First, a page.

Developer: Left Field
First came Midway's NBA Hangtime, a basketball game that looked and played more like an arcade game than it did a sport simulation. Then came Konami's NBA In The Zone '98, a blurry offering with limited options and sluggish control. And now, nearly two years after Nintendo 64's release, the big 'N' enters the sports arena with its own basketball game.
Enter Kobe Bryant in NBA Courtside
Developed by California-based Left Field Productions, Courtside marks the beginning of Nintendo's sports division, which will soon be expanded upon with Angel Studios' Ken Griffey Baseball. Nintendo recently acquired the endorsement of Los Angeles Lakers star guard Kobe Bryant, hence the game's name change from NBA Courtside to Kobe Bryant in NBA Courtside. What would a sports game be nowadays without a celebrity endorsement?
- Full official NBA licensing, including all 29 NBA teams(with up-to-date players, rosters and stats)
- Play-by-play calls by Seattle Sonics announcer Vic Orlando
- Four-player simultaneous play
- Medium-res mode (512x240)
- Create-a-player option
- Multiple camera angles and instant replay
- Rumble Pak and memory pak support
Courtside plays moderately fast, has a number of signature and special moves and a finely tuned combo-system. Players can, for example, spin, dribble under the leg and then shoot with a relatively simple combo. Likewise, players can call picks, alley-oops or change positions on the fly. Controls are intuitive (B for shooting, A for passing, L/R and camera buttons for positioning and specials), and logical. All of this comes together for the best basketball gaming experience yet seen on Nintendo 64.
However, it's still not perfect. The biggest problem lies in Courtside's decidedly dull gameplay. We just don't get a feeling of fast-paced basketball competition with the title. Though framerates are wonderful, everything moves at a slower pace, especially when compared to Konami's In The Zone '98 for PlayStation (not to be confused with the Nintendo 64 version). Are we being overly critical? Maybe a little. Certainly this is the best basketball game Nintendo 64 has seen, and its gameplay doesn't just outshine, but totally obliterates the likes the current competition for the system.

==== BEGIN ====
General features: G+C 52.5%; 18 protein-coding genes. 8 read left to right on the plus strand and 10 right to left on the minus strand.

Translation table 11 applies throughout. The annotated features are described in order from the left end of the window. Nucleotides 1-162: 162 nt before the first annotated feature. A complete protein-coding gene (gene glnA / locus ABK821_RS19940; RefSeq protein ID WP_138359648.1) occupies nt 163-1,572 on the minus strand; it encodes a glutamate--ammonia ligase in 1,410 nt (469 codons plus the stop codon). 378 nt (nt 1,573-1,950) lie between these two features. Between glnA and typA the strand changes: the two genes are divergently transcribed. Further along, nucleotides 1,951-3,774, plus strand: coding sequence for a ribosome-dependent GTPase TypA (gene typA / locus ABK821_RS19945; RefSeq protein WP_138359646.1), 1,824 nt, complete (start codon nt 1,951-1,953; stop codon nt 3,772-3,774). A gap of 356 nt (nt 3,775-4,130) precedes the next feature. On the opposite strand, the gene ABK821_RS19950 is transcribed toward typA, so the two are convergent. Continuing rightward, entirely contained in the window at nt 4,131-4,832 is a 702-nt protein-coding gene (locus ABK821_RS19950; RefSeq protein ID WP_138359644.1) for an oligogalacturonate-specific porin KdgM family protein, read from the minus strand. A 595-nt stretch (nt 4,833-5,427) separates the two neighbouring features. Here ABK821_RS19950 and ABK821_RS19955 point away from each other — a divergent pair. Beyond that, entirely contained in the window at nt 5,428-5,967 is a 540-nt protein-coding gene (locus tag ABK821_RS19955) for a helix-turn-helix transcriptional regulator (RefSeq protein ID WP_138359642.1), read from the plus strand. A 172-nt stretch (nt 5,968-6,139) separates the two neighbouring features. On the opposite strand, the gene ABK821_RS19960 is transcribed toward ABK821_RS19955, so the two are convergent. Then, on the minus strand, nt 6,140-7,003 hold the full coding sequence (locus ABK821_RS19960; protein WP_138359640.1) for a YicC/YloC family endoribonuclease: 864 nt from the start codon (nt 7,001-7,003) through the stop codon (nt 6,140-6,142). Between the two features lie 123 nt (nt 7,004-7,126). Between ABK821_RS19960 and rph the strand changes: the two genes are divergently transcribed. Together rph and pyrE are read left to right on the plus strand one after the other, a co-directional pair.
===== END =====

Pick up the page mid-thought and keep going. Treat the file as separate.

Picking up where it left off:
No comparison, this is the best looking hoops game on the console. Running in an impressive medium-res mode (512x240), framerates never suffer so much as a hitch. Additionally, real faces of NBA athletes have been texture-mapped onto players, reflections actually look good (for a change) and animation is smooth. However, a lower polygon count is visible, though subtle, with players sporting square-like heads upon close examination. Worse, players move as if they're suffering from horrible constipation, with stiff, robotic bodies that don't flex or bend. Seriously, we never knew professional basketball athletes have such amazing posture. All things considered though, the ups definitely outweigh the downs in the graphics department and overall Left Field has done an amazing job.
Top-notch music and sound effects compliment the game. A plethora of "rappy" beats, scratches and grooves add a touch of mood to the title. Crowds cheer realistically and dynamically, play-by-play calls by Vic Orlando are crisp, clear and realistic, though a bit on the unexcited side, and the in-game music works much to the title's benefit. Technically, this is an excellent example of what can be achieved on the cartridge format.
Rest assured, Kobe Bryant in NBA Courtside is the best basketball title available for Nintendo 64. Tight controls and a tweaked gameplay engine deliver the basketball simulation that Nintendo 64 owners have been asking for, but haven't gotten. Crisp, medium-res graphics and wonderful sound only make the game that much better. However, Stiff animation, a sometimes slow-pace and lack of style/character keep the title from a higher score in the end. Maybe for the sequel. Still, basketball fans will love it.